Photo: Eric Charbonneau
Salma Hayek on The Hummingbird Project
Before her op-ed on Harvey Weinstein ran in the New York Times last December, Salma Hayek thought twice about publishing it. What strengthened her resolve, however, was realizing its potential to inspire and empower women around the world. Nine months later, she hopes her character in The Hummingbird Project will prove inspiring too.
The latest film by Canadian director Kim Nguyen, which held its world premiere at the 2018 Toronto International Film Festival, sees the Oscar-nominated actress play a feared female Wall Street executive—a character rarely seen on the silver screen.
“For most people, [my character] is unusual, and that’s what’s wrong,” said Hayek at Coffee with Creators, a TIFF 2018 roundtable hosted by RBC and Nespresso Canada at RBC House, and presented by Deadline. “It shouldn’t be unusual [to see a woman] boss people around, have a very specific vision of something and have the passion to accomplish it.” (This is why women make the best bosses, according to science.)
In The Hummingbird Project, Hayek plays Eva Torres, a ruthless Wall Street tycoon who sets her sights on Vincent and Anton Zalesky (Jesse Eisenberg and Alexander Skarsgård), two former employees. The cousins plan to build a 1,000 mile-long fibre optic tunnel from Kansas to New York that will give them a one-millisecond edge on transactions at the New York Stock Exchange.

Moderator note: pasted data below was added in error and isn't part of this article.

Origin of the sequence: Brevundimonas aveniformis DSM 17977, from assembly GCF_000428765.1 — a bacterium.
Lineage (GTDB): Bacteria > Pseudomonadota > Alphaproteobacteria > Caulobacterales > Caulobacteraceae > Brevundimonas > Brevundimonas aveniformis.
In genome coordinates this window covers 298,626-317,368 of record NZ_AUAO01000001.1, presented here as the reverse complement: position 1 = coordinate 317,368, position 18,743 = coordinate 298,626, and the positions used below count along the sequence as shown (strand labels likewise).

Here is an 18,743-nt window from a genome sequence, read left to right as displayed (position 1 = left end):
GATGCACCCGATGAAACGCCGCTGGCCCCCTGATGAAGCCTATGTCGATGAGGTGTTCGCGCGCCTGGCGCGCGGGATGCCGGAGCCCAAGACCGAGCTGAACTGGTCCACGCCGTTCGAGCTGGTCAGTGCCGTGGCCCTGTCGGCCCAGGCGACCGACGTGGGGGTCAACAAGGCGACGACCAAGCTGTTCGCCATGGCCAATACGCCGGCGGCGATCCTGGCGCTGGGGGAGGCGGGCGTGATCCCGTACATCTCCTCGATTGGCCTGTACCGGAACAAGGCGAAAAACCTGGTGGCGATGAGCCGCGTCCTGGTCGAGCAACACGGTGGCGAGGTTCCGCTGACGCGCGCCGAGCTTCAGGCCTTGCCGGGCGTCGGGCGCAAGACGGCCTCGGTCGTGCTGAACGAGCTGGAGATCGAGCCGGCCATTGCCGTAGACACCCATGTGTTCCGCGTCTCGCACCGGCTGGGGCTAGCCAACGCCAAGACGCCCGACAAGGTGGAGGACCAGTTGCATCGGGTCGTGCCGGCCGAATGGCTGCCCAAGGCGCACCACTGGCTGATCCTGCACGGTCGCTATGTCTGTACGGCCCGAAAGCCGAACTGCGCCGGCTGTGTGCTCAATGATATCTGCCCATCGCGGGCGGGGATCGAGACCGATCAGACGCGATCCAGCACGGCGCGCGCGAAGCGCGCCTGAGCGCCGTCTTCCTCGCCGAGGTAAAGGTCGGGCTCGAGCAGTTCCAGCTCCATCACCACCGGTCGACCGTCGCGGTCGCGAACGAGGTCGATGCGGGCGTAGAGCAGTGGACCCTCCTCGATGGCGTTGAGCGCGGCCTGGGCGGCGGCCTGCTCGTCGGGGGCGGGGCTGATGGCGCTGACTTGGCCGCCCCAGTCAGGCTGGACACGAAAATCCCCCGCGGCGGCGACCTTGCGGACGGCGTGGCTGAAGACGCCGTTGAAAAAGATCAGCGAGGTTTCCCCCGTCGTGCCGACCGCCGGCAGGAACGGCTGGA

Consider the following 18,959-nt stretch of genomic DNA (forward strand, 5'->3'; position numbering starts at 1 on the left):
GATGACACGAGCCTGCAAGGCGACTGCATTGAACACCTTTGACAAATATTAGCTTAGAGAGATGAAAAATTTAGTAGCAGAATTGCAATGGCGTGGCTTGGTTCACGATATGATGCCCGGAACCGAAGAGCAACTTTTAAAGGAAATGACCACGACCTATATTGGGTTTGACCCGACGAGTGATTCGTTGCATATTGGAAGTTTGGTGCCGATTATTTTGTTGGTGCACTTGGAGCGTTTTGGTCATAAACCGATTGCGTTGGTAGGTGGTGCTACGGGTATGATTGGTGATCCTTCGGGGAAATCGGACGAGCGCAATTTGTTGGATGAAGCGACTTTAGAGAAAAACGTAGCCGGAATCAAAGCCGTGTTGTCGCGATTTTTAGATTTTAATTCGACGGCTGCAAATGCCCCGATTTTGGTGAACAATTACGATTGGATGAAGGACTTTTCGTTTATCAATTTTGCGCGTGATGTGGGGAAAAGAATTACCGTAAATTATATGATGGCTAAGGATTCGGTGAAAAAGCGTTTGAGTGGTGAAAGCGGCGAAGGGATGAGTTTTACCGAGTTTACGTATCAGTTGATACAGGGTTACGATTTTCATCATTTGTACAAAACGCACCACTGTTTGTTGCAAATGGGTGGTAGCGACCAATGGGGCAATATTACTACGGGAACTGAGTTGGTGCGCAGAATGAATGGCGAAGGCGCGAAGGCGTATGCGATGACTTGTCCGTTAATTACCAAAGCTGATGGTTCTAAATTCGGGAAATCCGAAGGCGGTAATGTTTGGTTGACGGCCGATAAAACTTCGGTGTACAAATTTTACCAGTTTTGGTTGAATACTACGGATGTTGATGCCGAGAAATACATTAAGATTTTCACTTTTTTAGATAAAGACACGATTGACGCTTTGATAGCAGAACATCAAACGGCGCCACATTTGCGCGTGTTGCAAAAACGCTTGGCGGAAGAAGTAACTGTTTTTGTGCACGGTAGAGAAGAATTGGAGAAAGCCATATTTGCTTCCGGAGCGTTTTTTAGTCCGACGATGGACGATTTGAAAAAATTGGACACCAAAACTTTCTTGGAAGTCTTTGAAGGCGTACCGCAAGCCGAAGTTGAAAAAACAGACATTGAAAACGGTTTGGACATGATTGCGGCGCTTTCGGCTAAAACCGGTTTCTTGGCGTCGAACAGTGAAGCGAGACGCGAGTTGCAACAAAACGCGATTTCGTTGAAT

“For me, the movie is about obsession,” Hayek said. “My character’s obsession is people who think they’re smarter than her. Her obsession is about owning them.”
Like the similarly-themed The Big Short and The Wolf of Wall Street, the film was inspired by true events. In the case of The Hummingbird Project, Nguyen researched real-life stories of engineers, high-frequency traders and quantum physics experts who were trying to strike it big on Wall Street. In the original script, Hayek’s character was written for a man. It was a narrative choice Nguyen admits didn’t work.
“We felt there was an imbalance in the vibe of the film, and we switched quickly to a female character as the boss of the enterprise,” he said. “All of the visual look of her character comes from [Hayek]; she was always five steps ahead of me in relation to the nature of Eva.”
This isn’t the first time Hayek has played against type. In the 2012 crime thriller Savages, she received widespread acclaim for her turn as a drug cartel leader, and in her Academy Award-nominated role in 2002’s Frida, she portrayed the titular Mexican painter renowned for her depiction of the feminine experience.
“[My casting] wasn’t, ‘Oh, we need to bring some diversity into this film,’ because now this is the new trend, like a social campaign,” she said. “It’s what was right for the character. For my entire life, I’ve been surrounded by these kinds of strong women.”
Next, check out the strongest female literary characters of all time.